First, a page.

The coronavirus pandemic has left employers with many legal questions during this challenging time. With employers making decisions regarding employee safety, remote working arrangements, and how to handle business disruption and potential layoffs, companies are asking if their insurance policies will respond to employment-related claims. Below is a brief overview of potential employment claims, how a company’s insurance policies may respond, and a checklist for what companies should do now.

Coverage for Mass Layoffs/Furloughs

Employment Event/Crisis Coverage

Many employment practice liability insurance policies (EPLI) and directors and officers policies (D&O) provide coverage which businesses can access to assist them with costs associated with significant layoffs. Often called “employment event coverage” under EPLI policies or “crisis coverage” under D&O policies, this coverage is usually written to apply in the event a company lays off or terminates 10-20% of its workforce and generally does not have a retention. The coverage is usually limited between $50,000 and $250,000 and may cover costs incurred for media relations firms, security, mental health professionals, and legal expenses to:

  • Advise the company with respect to minimizing potential loss or liability associated with the layoff
  • Retain an independent security consultant or for independent security guard services
  • Manage or administer disclosures to clients, customers, suppliers, investors, or the public regarding the layoff
  • Provide counseling to affected employees

Wrongful Termination

EPLI policies generally cover wrongful termination, retaliation, and discrimination. However, there are explicit exclusions for violations of the Worker Adjustment and Retraining Notification (WARN) Act, and similar state laws. It is imperative for companies considering significant layoffs to work closely with employment counsel to ensure legal compliance with any contemplated layoffs.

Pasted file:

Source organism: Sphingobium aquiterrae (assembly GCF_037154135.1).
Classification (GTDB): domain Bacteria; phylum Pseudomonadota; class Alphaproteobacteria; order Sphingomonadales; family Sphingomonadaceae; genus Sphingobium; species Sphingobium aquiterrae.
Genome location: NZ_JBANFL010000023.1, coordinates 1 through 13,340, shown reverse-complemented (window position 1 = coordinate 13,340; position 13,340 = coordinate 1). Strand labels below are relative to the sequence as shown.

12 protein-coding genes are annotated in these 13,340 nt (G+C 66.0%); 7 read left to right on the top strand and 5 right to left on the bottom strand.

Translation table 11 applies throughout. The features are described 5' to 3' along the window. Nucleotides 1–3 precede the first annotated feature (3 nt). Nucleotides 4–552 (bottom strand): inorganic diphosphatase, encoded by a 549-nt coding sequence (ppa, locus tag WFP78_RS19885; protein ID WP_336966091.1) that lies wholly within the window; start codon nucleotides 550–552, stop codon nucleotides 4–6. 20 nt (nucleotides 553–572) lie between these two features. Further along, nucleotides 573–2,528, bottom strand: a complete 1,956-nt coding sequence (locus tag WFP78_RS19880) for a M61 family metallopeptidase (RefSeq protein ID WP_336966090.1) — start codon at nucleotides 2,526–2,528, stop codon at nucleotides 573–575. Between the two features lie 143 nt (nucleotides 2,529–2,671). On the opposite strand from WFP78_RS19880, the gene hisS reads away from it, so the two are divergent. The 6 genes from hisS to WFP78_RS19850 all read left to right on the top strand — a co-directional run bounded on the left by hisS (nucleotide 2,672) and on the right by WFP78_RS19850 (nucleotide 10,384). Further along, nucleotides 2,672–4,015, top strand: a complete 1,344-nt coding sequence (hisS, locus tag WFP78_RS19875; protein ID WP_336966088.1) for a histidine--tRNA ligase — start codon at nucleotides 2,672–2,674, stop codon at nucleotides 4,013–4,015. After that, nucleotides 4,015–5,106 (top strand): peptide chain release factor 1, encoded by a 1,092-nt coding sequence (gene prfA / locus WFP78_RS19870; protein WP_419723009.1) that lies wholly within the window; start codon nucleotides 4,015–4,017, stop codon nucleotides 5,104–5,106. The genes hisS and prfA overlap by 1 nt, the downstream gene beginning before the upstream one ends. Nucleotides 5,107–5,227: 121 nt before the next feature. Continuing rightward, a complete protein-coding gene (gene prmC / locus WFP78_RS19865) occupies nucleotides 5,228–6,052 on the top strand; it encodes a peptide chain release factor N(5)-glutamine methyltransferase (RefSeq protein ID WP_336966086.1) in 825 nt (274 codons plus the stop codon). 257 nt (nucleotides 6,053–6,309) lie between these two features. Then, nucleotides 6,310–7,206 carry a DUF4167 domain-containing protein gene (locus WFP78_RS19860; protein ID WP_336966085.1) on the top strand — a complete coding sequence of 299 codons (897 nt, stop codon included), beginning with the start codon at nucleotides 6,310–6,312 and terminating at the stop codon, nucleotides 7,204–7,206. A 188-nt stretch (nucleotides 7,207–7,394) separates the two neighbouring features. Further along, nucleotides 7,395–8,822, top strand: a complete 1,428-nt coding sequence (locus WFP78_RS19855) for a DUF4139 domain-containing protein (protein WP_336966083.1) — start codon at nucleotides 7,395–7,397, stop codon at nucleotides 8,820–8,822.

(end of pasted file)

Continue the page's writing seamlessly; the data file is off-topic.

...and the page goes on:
Coverage for Bodily Injury

Claims for Coronavirus Allegedly Acquired in the Workplace

Workers’ Compensation Policies: May apply to claims that coronavirus was acquired in the workplace. Generally, workers’ compensation policies require that the illness “arise out of or in the course of employment.” Thus, causation will be key. Coverage for first responders, including healthcare workers, will likely be available under workers’ compensation policies. A case can also be made that employees in the transportation industry, hospitality industry, and retail industry, along with employees who were forced to travel to hot spots such as China or the Seattle area at the beginning of the U.S. crisis, have coverage under these policies. Cases will be fact-specific and will turn on whether causation can be proved (i.e., employees will need to prove they contracted the virus at work and not in the community). In addition, states are working on legislation that will expand workers’ compensation to those affected by coronavirus so companies should continue to evaluate this coverage as the crisis unfolds.

General Liability Policies: May apply to bodily injury claims alleging the following:

  • The company’s negligence led to the exposure and infection of customers/clients